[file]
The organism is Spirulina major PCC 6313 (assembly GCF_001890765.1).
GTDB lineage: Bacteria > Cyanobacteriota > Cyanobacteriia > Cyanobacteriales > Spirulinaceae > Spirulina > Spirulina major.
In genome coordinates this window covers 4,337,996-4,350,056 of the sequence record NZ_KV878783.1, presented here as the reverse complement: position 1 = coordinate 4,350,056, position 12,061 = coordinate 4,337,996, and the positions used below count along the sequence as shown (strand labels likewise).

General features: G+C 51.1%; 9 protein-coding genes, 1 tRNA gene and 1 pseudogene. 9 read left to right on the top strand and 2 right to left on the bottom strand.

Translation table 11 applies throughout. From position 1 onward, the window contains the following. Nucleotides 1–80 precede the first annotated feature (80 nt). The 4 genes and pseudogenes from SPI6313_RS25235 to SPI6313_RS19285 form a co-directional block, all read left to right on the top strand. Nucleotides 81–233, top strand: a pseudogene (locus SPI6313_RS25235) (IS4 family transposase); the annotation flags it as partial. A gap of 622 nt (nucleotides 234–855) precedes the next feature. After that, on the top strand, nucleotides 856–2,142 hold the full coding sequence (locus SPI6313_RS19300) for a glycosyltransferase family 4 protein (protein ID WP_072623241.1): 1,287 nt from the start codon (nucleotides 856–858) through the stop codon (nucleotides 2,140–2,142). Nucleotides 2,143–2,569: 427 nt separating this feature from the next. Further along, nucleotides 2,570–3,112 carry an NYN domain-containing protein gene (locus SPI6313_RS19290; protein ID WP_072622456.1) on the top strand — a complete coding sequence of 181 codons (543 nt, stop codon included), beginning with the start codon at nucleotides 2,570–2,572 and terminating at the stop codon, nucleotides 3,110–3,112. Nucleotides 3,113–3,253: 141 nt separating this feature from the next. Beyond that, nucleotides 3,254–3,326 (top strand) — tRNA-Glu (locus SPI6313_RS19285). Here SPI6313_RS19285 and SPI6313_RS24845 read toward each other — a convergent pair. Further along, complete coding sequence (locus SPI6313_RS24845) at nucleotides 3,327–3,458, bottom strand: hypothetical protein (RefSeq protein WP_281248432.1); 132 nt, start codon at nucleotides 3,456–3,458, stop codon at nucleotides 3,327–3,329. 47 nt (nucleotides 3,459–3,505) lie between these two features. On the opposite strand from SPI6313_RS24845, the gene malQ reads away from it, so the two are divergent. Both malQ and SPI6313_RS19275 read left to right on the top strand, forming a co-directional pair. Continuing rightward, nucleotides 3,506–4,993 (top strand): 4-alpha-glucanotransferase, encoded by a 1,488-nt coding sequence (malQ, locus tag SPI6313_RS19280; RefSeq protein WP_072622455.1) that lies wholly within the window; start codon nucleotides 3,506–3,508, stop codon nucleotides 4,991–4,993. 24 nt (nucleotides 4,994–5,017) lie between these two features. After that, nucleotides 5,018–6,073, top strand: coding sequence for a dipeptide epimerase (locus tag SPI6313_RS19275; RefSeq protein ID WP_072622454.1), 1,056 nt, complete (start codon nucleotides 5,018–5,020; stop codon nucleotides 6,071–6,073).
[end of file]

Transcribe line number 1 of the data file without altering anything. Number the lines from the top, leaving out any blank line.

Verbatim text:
The organism is Spirulina major PCC 6313 (assembly GCF_001890765.1).